Campus Life

Former Utah State University President Stanford O. Cazier Dies

Former Utah State University President Stanford O. Cazier has died. News of his death was announced Thursday, March 14. President Cazier led the university during more than a decade of growth and expansion.

“We are saddened to learn of the death of our friend and former president Stan Cazier,” said current USU President Stan Albrecht. “He will be remembered first as a popular history professor by many. As president, he was on hand to lead the university’s centennial celebration. His contributions to Utah State University were many.”

Cazier became USU’s 12th president following the retirement of Glen L. Taggart in 1979. He had previously served as an assistant to President Taggart prior to becoming president of California State University, Chico, in 1971.

He began his teaching career at USU in 1960 as an assistant professor of history. He was named Teacher of the Year in 1966. After earning his doctorate from the University of Wisconsin, he was named head of USU’s History Department, but in 1967 he took a leave from Utah State to become an American Council on Education Fellow in academic administration at New York University. There, with the support of a Ford Foundation Fellowship, he worked as an administrative intern and assistant to the president of the university. He returned from New York University to again serve as an assistant to President Taggart, while also serving as assistant provost and department head.

"Professor Cazier gained a reputation as the premier teacher because of his capacity as a lecturer,” said Ross Peterson, a former student and later a colleague at USU. “His classes were amazingly dramatic, challenging and rewarding. I had the privilege of having five classes with him, and he convinced me to become a professor. However, I remember him more for how much he helped people. When the east winds blew trailers over in the fall of 1964, he led the faculty in raising money to help the students.  His entire mode of operation was to provide opportunities for students."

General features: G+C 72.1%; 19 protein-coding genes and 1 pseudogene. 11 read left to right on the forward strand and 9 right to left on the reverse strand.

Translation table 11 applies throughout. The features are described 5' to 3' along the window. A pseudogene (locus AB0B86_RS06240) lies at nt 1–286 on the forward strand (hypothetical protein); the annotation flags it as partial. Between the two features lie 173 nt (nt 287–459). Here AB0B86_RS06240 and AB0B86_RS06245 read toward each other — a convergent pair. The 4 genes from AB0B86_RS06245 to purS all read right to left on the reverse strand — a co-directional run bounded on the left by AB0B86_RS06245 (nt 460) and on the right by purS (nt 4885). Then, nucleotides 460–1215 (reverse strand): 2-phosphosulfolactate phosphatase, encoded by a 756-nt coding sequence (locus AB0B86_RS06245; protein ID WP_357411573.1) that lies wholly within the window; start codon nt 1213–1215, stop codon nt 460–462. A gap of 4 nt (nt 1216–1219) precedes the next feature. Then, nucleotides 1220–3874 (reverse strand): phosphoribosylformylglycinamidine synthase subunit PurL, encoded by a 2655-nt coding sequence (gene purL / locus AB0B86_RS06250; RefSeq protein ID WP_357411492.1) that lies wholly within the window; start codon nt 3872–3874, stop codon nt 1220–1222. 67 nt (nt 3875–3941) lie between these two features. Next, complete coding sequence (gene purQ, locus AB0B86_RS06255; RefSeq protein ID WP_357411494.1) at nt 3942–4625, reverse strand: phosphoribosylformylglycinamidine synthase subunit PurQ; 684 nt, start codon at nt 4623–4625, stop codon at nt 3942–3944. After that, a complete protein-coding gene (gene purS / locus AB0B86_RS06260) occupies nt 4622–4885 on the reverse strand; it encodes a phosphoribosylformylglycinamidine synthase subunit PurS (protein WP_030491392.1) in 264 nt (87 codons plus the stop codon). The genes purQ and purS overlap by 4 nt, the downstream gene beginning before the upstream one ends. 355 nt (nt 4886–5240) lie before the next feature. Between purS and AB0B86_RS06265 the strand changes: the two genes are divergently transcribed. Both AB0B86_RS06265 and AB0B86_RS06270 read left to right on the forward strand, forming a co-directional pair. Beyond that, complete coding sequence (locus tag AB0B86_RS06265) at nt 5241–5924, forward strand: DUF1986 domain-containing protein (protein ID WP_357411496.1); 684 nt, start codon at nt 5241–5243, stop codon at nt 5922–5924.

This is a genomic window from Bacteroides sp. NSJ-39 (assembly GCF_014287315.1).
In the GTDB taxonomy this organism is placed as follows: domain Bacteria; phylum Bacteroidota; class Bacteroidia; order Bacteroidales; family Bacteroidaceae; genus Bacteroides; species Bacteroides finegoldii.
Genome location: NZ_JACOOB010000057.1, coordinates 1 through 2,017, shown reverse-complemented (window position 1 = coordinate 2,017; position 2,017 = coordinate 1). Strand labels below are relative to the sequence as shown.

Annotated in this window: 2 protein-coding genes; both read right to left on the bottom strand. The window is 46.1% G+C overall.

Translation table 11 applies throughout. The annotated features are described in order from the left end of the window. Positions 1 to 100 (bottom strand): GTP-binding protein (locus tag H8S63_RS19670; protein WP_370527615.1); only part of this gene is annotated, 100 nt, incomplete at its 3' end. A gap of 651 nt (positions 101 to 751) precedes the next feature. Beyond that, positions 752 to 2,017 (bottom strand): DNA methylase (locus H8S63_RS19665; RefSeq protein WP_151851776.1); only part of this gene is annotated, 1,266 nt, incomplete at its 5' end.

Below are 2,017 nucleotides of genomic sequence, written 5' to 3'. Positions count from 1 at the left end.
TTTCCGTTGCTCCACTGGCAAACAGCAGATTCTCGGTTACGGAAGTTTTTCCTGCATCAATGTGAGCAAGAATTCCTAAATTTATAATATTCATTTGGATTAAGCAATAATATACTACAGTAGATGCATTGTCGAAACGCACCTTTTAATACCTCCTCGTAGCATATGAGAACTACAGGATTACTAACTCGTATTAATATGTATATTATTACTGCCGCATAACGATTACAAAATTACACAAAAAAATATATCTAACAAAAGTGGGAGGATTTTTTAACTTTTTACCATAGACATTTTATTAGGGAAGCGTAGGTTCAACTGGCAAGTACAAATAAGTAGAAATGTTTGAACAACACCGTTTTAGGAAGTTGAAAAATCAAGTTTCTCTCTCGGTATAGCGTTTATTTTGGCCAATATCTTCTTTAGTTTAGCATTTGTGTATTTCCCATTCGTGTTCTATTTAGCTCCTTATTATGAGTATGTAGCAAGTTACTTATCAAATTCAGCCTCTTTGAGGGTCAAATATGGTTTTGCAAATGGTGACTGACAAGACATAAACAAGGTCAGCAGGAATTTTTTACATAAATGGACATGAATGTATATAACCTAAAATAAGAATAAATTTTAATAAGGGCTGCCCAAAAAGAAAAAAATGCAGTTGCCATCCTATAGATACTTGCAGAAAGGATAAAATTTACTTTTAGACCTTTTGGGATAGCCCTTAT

In 1971, he left Utah State to become president of California State University, Chico, where he served for eight years, then returned to Utah as Utah State University’s president in 1979. Following his retirement in 1991, the Cazier Science and Technology Library was named in his honor. That facility is now a part of the Merrill-Cazier Library at USU. Additionally, he was a member of the Old Main Society.

At the time of his retirement, The Deseret News published an overview of Cazier’s time as USU’s president.

“Cazier has been a staunch defender and advocate of USU, traveling constantly to promote the school's interests and tirelessly making known his conviction that the Logan-based institution ‘is a finer university than most people in Utah realize,’” the Deseret News wrote. “Certainly, much of what the school has become can be attributed to Cazier’s leadership since he took office in June 1979. During his tenure, enrollment has grown by 50 percent; private giving for scholarships, facilities and programs has increased three-fold; several new buildings have been constructed on campus; new distance-learning programs have been started to teach classes at sites scattered throughout Utah and a number of new on-campus education programs have been implemented.”

Following his retirement he returned to the classroom where he remained a full time professor until 1997. Since then, he continued to teach classes as a professor emeritus.

A native of Nephi, Utah, Cazier earned an undergraduate degree from the University of Utah in 1952, where he also earned a master’s degree in 1956. He earned his doctorate in history, studying under the well-known historian Merle Curti at the University of Wisconsin. He taught one year at the Bronx Community College before joining the faculty at USU. He married Shirley Anderson, who was known as a gracious and popular first lady at Utah State University. She died Feb. 16, 1999.

Former Utah State University President Stanford O. Cazier

President Stanford O. Cazier


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